And I be gathered back to stray no more?

O Thou, the brightness of whose gracious face
These weary, longing eyes have never seen,—
By whose dear thought, for whose belovéd sake,
My course, through toil and tears, I daily take,—

I think of thee when the myrrh-dropping morn
Steps forth upon the purple eastern steep;
I think of thee in the fair eventide,
When the bright-sandalled stars their watches keep.

And trembling hope, and fainting, sorrowing love,
On thy dear word for comfort doth rely;
And clear-eyed Faith, with strong forereaching gaze,
Beholds thee here, unseen, but ever nigh.

Walking in white with thee, she dimly sees,
All beautiful, these lovely ones withdrawn,
With whom my heart went upward, as they rose,
Like morning stars, to light a coming dawn.

All sinless now, and crowned and glorified,
Where'er thou movest move they still with thee,
As erst, in sweet communion by thy side,
Walked John and Mary in old Galilee.

But hush, my heart! 'T is but a day or two
Divides thee from that bright, immortal shore.
Rise up! rise up! and gird thee for the race!
Fast fly the hours, and all will soon be o'er.

Thou hast the new name written in thy soul;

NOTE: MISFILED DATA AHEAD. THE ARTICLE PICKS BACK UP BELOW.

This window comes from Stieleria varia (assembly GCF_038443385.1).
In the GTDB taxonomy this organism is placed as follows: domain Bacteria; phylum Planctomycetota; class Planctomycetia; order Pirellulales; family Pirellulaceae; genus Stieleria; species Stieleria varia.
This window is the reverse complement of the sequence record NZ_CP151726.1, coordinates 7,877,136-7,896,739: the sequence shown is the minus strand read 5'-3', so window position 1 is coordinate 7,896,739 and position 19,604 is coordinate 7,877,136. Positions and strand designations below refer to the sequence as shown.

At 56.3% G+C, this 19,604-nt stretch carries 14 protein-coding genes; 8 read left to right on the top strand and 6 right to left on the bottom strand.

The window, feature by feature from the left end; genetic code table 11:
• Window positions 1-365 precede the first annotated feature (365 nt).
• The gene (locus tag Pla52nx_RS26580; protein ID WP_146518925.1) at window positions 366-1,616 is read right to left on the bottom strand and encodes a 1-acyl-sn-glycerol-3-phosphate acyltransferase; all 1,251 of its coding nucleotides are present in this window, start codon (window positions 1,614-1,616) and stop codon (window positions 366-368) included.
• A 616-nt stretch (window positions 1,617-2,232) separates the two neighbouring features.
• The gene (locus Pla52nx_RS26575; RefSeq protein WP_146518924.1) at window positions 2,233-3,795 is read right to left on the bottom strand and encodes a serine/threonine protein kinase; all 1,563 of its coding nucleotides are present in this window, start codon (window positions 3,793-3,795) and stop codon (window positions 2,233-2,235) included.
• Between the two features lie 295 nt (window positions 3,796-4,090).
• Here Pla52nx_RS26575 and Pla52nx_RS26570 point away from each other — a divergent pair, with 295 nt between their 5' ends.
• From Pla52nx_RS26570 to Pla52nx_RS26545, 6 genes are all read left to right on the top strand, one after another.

Thou hast the mystic stone He gives his own.
Thy soul, made one with him, shall feel no more
That she is walking on her path alone.


Still, still with Thee, when purple morning breaketh,
When the bird waketh and the shadows flee;
Fairer than morning, lovelier than the daylight,
Dawns the sweet consciousness,I am with Thee!

Alone with Thee, amid the mystic shadows,
The solemn hush of nature newly born;
Alone with Thee in breathless adoration,
In the calm dew and freshness of the morn.

As in the dawning o'er the waveless ocean
The image of the morning star doth rest,
So in this stillness Thou beholdest only
Thine image in the waters of my breast.

Still, still with Thee! as to each new-born morning
A fresh and solemn splendor still is given,
So doth this blessed consciousness, awaking,
Breathe, each day, nearness unto Thee and heaven.

When sinks the soul, subdued by toil, to slumber,
Its closing eye looks up to Thee in prayer;
Sweet the repose beneath the wings o'ershading,
But sweeter still to wake and find Thee there.

So shall it be at last, in that bright morning
When the soul waketh and life's shadows flee;
O, in that hour, fairer than daylight dawning,
Shall rise the glorious thought,I am with Thee!